Achilles Tendinosis

Tendinosis Causes Chronic Tendon Damage, Not Sudden Inflammation

Achilles pain
The Achilles tendon is a common source of ankle pain.. Jan-Otto/E+/Getty Images

Achilles tendinosis is a common problem of the Achilles tendon. Unfortunately, many patients and doctors alike confuse the term Achilles tendonitis with Achilles tendinosis. Achilles tendinosis is a chronic problem that is characterized by microscopic tears of the Achilles tendon. On the other hand, Achilles tendonitis occurs when there is acute (sudden onset) inflammation of the tendon.  Distinguishing these conditions is important to ensure proper treatment.

Inflammation vs. Degeneration

The term Achilles tendonitis should be used to refer to inflammation of the Achilles tendon. Inflammation is most often an acute change (the result of a sudden injury). This problem is characterized by swelling, redness, warmth, and pain. One common symptom of Achilles tendonitis is called crepitus.  Crepitus is a grinding sensation that can be felt by placing your hand over a moving tendon.  The inflammation and swelling of the tendon causes a grinding sensation that can be felt by your hand.  When seen under the microscope, inflammatory conditions have specific cells that the body brings to that area of the body to help control the inflammation and heal the injured tendon.

Achilles tendinosis is a different condition that is not characterized by inflammation. Rather, these patients have thickening of the tendon. There is usually no redness or warmth of the surrounding soft tissues, although the area can be painful to touch.

Achilles tendinosis is a chronic problem, meaning it develops gradually and lasts a long time. When seen under a microscope, inflammatory cells are not present, although chronic damage and microscopic tears of the tendon may be seen.

The symptoms of Achilles tendinosis are the best way to make the diagnosis of this condition.

  Typically an x-ray of the ankle joint will be normal, although it is possible to see small calcific deposits or bone spurs around the tendon, these are signs of chronic inflammation.  An MRI test can also be performed which may show the microscopic tearing or degeneration of the tendon tissue, as well as thickening of the damaged portion of the tendon.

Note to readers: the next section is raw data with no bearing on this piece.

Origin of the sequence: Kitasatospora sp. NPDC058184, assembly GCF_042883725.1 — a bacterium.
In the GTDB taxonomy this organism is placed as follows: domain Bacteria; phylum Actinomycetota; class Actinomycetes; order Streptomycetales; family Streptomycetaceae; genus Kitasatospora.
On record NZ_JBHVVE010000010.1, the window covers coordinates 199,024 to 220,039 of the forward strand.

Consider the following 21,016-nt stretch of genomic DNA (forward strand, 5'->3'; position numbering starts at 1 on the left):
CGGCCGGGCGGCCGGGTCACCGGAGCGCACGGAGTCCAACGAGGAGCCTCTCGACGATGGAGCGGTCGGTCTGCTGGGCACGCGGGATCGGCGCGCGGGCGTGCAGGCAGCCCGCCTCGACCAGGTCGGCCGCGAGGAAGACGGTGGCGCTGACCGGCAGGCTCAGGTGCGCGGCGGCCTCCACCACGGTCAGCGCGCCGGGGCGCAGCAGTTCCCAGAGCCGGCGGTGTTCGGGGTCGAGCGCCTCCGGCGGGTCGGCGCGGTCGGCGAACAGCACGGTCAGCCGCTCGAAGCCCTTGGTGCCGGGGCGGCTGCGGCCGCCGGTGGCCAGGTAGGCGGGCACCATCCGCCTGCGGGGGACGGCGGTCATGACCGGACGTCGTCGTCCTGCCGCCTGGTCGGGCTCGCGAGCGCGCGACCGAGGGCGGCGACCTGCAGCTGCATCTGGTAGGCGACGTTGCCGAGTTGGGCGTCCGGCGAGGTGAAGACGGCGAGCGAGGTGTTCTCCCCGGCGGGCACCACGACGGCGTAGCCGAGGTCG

It is important to distinguish between tendonitis and tendinosis, as the treatments for these condition will differ.  For example, treating Achilles tendinosis with modalities aimed to reduce inflammation (ice, anti-inflammatory medications) will likely do very little to help you resolve the symptoms of this condition.

Treatment of Achilles Tendinosis

While the treatment of Achilles tendonitis and Achilles tendinosis are similar, they are not the same. It is important to note that because Achilles tendinosis lacks inflammation, treatments that are aimed at controlling inflammation are unlikely to be helpful. Therefore, while anti-inflammatory medications and ice application may be used to treat symptoms of discomfort associated with Achilles tendinosis, they are not fighting inflammation in this situation.

The more effective treatments for Achilles tendinosis tend to be shoe inserts, therapeutic exercises, and stretching.

Specifically, exercises that focus on eccentric contraction of the Achilles tendon have been shown to be the most effective way to stimulate healing of the damaged portion of the tendon.  Eccentric contractions are performed by contracting the muscle tendon unit, while also providing a lengthening force.  For example, doing toe dips, and slowly dipping down is an effective eccentric exercise for the Achilles tendon.

Sources:

Saltzman CL, Tearse DS. "Achilles tendon injuries" J. Am. Acad. Ortho. Surg., Sep 1998; 6: 316 - 325.

Continue Reading